Your life as a cost equation: How governments and insurance companies really decide what medical treatments you may have

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Op-ed views and opinions expressed are solely those of the author.

Did you know that for-profit health insurance companies, prescription plan managers, and the federal government use mathematical formulas to decide which life-saving health care technologies they are willing to pay for? This directly impacts which providers you can see, what medical technology you can have, and what medications you can receive as part of your health care benefits.

These formulas are officially, and somewhat tongue-in-cheek, called QALYs (quality adjusted life years). They were given this interesting acronym because they are supposed to represent how a technology or service can enhance your quality of life. But they have devolved over the decades to represent something far different.

The ivory towers of academia think they can put an artificial value on not only life but even use QALY to value the emotions, experiences and activities of our lives. It amounts to reducing humanity to numbers on a spreadsheet. The sole purpose of these cold, dispassionate cash calculations is to save money and ration treatments.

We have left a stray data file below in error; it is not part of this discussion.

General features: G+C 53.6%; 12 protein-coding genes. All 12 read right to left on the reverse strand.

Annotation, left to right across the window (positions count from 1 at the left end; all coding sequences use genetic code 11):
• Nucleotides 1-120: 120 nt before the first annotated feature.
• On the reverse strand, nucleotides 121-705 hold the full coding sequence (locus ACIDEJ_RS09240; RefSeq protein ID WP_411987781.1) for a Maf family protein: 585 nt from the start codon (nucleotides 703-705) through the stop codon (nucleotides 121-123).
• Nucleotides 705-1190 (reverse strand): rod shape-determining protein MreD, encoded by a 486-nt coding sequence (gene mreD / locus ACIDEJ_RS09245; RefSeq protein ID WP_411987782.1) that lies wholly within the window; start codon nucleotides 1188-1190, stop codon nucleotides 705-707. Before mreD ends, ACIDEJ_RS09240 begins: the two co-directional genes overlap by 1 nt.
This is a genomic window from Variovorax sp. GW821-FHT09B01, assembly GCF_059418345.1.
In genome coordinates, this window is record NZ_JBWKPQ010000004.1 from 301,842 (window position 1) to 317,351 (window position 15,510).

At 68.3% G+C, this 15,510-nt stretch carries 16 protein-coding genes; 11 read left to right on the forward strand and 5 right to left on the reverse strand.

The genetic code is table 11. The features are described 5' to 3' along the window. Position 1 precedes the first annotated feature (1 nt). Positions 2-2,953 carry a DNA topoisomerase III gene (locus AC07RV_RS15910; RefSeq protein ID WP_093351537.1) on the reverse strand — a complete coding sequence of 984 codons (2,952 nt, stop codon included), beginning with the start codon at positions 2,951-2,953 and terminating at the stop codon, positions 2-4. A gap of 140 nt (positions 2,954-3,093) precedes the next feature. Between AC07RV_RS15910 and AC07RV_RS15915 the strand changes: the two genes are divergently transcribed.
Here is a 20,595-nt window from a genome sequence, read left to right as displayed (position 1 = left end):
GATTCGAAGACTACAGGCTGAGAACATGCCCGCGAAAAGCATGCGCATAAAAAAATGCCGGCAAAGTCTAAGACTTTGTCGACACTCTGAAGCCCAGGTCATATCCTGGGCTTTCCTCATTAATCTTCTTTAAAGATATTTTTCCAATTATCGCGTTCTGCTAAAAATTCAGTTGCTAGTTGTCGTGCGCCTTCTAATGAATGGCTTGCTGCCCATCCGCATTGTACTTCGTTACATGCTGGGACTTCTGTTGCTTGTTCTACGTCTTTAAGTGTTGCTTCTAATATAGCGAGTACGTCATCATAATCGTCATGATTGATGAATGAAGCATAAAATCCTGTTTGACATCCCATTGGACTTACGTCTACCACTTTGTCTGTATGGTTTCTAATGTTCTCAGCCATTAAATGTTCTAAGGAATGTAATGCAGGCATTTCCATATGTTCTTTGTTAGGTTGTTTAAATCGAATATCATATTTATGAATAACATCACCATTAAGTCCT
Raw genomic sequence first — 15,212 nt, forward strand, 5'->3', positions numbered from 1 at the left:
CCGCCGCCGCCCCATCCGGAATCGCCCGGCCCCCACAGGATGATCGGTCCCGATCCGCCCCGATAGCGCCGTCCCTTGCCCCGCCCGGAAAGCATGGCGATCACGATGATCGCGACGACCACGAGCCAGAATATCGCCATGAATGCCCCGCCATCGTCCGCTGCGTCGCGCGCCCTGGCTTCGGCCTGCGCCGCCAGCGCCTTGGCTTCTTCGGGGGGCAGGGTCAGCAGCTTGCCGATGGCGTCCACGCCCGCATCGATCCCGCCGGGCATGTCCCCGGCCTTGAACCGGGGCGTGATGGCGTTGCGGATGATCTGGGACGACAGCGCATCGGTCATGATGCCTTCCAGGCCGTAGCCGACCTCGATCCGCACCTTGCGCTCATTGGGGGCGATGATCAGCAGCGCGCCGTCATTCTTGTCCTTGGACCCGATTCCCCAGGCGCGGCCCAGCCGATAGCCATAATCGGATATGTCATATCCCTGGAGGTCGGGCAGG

I call these QALY formulas a “geekified metric.” They were first developed back in the 1970s to determine whether a treatment was “cost effective” based on the value of how much it incrementally improves quality of life. Until recently, most clinicians and health care providers in the United States rejected or skeptically used these reductio ad absurdum approaches to coverage decisions, knowing they lead to discrimination and reduce life quality.

However, as for-profit health insurance companies and government-sector health providers squeeze healthcare nickels, more have begun to base their decisions about your health on QALY. They include true academic departments and a few quasi-academic private entities, such as the Institute for Clinical and Economic Review (ICER).

These self-appointed guardians make QALY calculations to assess the value of treatments for conditions such as diabetes, heart conditions, sickle cell disease, and most recently COVID-19. Then these experts, who have no public mandate, oversight or governance structures, publish them as so-called guidelines that insurance companies use to make decisions about what care you, your family, and our communities can get and under what circumstances and conditions.